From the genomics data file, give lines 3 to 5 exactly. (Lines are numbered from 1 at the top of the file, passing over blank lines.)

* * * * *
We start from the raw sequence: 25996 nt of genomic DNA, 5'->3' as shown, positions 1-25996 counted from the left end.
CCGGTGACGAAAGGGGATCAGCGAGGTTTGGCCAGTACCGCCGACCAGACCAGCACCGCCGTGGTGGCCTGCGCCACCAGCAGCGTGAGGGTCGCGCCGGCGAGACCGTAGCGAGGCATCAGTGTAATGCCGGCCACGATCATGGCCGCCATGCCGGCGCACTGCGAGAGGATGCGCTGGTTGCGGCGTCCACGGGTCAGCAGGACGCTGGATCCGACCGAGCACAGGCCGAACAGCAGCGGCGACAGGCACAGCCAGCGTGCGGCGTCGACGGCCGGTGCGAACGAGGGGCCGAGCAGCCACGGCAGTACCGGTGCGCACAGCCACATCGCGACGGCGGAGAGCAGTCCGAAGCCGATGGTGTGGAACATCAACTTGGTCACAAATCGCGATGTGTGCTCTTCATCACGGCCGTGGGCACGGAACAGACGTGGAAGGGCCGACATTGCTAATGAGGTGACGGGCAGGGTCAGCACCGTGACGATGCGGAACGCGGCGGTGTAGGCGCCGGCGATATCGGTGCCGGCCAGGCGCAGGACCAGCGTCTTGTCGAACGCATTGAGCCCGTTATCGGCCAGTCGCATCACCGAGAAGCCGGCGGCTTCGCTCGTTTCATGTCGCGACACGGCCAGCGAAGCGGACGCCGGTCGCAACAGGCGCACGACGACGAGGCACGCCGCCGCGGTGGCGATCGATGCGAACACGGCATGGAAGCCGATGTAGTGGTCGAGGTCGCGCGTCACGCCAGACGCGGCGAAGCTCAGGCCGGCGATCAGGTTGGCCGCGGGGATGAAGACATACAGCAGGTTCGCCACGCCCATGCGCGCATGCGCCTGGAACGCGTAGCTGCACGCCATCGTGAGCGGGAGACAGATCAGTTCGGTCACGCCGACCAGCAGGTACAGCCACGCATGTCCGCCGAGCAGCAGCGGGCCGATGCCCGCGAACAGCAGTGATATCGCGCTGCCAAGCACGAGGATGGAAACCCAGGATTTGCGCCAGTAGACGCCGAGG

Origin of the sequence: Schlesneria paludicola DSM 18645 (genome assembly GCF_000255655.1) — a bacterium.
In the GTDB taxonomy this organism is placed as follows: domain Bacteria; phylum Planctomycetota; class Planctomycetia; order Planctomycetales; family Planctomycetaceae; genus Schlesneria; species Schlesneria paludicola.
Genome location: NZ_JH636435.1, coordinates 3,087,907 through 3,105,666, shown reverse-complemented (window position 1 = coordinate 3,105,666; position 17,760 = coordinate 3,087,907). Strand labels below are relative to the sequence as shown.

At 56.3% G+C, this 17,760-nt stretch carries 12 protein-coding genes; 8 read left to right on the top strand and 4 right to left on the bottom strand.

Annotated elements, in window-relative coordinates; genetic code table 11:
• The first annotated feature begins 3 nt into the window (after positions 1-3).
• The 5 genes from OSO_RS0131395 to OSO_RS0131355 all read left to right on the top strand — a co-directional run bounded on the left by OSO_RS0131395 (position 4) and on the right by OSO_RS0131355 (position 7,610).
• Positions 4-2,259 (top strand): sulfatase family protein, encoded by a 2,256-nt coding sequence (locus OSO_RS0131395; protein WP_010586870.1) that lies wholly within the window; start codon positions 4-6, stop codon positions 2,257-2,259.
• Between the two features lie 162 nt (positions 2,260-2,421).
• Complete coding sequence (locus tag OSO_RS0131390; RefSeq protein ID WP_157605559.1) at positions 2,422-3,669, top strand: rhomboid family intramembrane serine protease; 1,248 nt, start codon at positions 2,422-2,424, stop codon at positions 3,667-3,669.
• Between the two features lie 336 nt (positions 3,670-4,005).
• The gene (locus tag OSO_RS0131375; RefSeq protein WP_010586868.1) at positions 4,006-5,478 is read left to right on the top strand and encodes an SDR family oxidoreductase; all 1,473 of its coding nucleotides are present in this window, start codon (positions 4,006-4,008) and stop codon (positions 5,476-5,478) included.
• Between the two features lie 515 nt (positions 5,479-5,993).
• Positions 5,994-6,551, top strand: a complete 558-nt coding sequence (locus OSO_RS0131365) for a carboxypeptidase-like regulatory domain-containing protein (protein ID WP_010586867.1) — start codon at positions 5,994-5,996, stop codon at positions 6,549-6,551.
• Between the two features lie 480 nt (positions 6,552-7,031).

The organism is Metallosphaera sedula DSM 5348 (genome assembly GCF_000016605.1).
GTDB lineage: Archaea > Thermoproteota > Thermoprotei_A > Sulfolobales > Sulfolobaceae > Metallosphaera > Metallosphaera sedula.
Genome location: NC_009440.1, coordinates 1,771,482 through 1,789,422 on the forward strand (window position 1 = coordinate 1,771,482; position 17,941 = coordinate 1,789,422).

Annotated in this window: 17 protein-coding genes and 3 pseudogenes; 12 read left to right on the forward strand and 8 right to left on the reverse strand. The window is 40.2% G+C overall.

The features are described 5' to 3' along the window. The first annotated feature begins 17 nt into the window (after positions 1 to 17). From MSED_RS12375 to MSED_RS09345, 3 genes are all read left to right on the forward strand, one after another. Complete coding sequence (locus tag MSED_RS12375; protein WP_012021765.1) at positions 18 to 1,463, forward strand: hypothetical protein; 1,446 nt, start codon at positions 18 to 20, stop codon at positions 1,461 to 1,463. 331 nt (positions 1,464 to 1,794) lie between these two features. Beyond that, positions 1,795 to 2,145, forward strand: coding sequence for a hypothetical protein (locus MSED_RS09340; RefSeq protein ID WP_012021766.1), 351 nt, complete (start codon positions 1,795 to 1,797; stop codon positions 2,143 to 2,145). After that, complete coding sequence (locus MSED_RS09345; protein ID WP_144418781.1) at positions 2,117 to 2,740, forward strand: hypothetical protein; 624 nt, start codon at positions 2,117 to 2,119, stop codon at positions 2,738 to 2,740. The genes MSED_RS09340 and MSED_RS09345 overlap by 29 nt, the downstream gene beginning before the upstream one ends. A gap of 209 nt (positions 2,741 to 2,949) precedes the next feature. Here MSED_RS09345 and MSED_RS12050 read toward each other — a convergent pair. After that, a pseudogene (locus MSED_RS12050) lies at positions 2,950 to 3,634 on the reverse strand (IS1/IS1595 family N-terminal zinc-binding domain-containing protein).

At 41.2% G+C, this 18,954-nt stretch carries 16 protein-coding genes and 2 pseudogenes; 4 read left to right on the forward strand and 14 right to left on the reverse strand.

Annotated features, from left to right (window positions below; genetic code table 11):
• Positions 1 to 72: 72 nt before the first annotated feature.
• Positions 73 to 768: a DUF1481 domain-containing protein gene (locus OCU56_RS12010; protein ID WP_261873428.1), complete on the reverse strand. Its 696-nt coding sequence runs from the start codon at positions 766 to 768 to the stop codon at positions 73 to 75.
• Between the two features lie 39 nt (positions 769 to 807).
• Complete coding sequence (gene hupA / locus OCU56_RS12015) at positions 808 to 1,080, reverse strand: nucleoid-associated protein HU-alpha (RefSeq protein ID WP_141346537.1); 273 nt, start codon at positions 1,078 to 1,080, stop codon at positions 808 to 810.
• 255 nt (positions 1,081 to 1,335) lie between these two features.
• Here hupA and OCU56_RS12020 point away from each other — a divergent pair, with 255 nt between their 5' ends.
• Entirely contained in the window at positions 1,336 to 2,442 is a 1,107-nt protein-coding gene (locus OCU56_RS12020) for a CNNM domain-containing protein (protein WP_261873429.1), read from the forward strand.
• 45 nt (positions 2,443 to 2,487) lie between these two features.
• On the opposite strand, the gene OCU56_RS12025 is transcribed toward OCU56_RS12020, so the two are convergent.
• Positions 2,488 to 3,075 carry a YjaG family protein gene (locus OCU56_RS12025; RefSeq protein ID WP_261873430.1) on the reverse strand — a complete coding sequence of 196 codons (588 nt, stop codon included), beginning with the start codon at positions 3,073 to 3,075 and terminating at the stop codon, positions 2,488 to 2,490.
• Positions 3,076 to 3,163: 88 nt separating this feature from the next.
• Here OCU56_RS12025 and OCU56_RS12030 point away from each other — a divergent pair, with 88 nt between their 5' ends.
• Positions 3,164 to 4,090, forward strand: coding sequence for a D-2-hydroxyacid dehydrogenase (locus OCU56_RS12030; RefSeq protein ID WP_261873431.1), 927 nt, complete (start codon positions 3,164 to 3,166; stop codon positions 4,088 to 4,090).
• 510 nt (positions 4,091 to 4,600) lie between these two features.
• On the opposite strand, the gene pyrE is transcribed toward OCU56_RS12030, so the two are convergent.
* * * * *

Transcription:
Origin of the sequence: Schlesneria paludicola DSM 18645 (genome assembly GCF_000255655.1) — a bacterium.
In the GTDB taxonomy this organism is placed as follows: domain Bacteria; phylum Planctomycetota; class Planctomycetia; order Planctomycetales; family Planctomycetaceae; genus Schlesneria; species Schlesneria paludicola.
Genome location: NZ_JH636435.1, coordinates 3,087,907 through 3,105,666, shown reverse-complemented (window position 1 = coordinate 3,105,666; position 17,760 = coordinate 3,087,907). Strand labels below are relative to the sequence as shown.